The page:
The monitoring setup at Zhurucay includes a broad range of sensors, which vary from traditional to innovative technologies. A SuperSite (3,780 m a.s.l.) is instrumented with a climate station, electronic rain gauges, a laser disdrometer, an eddy covariance tower, photosynthetic active radiation sensors, fog traps, volumetric lysimeters, and an experimental hillslope plot extensively instrumented with soil moisture probes, tensiometers, heat flux plates, and net radiometers. A network of electronic rain gauges is also distributed across the observatory. The streamflow monitoring system is composed of seven nested sub-catchments (0.2-3.3 km2) draining toward the outlet of the Zhurucay River (7.5 km2). Every catchment has probes that measure water level, water temperature, and electrical conductivity simultaneously. Additionally, one of the streamflow monitoring sites is equipped with water quality autosamplers and a UV-spectrophotometer to measure in-stream water quality parameters. An experimental forest patch micro-catchment is also equipped with point dendrometers, leaf moisture, wood moisture, sap flow, soil moisture, air humidity and temperature probes at different canopy levels and automatic throughfall collectors. All of these instruments measure and record data at five-minute intervals.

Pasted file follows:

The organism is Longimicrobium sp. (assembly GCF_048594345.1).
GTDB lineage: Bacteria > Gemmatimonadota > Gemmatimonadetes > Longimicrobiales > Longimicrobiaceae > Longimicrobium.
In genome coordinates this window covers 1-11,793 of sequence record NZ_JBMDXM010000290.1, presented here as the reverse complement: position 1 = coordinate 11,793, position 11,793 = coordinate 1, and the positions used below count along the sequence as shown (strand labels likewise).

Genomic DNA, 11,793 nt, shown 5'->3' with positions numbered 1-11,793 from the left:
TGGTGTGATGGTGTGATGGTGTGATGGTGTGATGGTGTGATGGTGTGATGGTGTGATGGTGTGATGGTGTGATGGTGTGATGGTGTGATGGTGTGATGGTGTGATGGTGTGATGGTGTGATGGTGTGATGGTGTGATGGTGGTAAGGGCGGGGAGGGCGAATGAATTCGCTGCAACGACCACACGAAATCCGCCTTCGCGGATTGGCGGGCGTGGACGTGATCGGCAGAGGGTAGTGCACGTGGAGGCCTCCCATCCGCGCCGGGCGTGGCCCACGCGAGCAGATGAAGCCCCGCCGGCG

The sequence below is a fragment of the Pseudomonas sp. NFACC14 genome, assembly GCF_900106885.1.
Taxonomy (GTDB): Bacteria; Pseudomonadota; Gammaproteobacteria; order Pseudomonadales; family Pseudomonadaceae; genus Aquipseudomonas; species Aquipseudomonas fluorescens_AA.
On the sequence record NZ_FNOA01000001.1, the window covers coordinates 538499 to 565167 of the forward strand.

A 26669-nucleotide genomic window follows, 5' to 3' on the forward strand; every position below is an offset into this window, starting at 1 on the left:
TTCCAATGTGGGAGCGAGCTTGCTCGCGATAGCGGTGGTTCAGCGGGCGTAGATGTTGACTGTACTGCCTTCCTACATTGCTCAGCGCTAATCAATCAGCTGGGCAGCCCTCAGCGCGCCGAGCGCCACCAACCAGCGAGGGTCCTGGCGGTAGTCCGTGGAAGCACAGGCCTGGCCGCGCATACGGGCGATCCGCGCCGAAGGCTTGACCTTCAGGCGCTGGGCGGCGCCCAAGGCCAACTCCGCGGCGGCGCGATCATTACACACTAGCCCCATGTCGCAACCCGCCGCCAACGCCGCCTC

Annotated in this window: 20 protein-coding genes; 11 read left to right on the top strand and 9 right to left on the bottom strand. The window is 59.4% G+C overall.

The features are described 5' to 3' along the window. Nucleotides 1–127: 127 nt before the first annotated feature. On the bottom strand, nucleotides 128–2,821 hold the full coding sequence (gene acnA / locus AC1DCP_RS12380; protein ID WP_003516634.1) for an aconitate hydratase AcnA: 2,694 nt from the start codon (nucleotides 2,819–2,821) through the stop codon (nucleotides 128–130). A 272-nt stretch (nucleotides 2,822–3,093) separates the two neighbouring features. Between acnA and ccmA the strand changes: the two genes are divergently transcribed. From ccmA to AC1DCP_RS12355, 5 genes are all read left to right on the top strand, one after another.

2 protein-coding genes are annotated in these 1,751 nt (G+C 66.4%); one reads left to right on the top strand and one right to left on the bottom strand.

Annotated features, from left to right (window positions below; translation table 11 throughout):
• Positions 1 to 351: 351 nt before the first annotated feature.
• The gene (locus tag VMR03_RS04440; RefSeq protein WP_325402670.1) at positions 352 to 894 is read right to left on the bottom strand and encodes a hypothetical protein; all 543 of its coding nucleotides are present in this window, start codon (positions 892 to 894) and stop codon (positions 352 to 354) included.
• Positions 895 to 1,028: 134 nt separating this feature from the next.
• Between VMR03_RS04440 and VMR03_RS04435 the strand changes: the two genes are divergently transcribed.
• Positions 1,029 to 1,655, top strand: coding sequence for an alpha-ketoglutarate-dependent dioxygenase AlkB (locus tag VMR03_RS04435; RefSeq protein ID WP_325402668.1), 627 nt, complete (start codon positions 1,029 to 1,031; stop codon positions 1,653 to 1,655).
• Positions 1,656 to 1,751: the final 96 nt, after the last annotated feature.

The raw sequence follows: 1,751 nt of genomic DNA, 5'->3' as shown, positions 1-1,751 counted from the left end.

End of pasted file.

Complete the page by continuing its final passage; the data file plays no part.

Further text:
Instrumentation at Zhurucay. A) V-notch weir in one of the nested catchments of the observatory. B) Tipping bucket rain gauges of different technology and resolution and C) eddy covariance system at the SuperSite. Photo Credit: iDRHICA.

Stream water sampling for isotopic and geochemical analysis during one of the first monitoring sessions in 2011. Photo Credit: Patricio Lazo.

Complementary to these measurements, the monitoring program includes the continuous weekly to sub-daily collection of spatially distributed water samples in precipitation, streamflow, springs, and soil water for water isotope analysis since mid-2011. The isotopic monitoring scheme also includes the high-frequency (hourly to sub-hourly) collection of precipitation and streamflow water samples during rainstorm events. The continuous isotopic monitoring is complemented by campaigns of weekly to hourly collection of water samples for water quality analysis (metals and nutrients). Additional characterizations of the observatory include stream biodiversity (macro- and micro-invertebrates), the distribution and classification of soils and the sampling of soil profiles for the determination of the soils’ physical and chemical properties, and a detailed field mapping of the vegetation across the observatory.

Current understanding and open research questions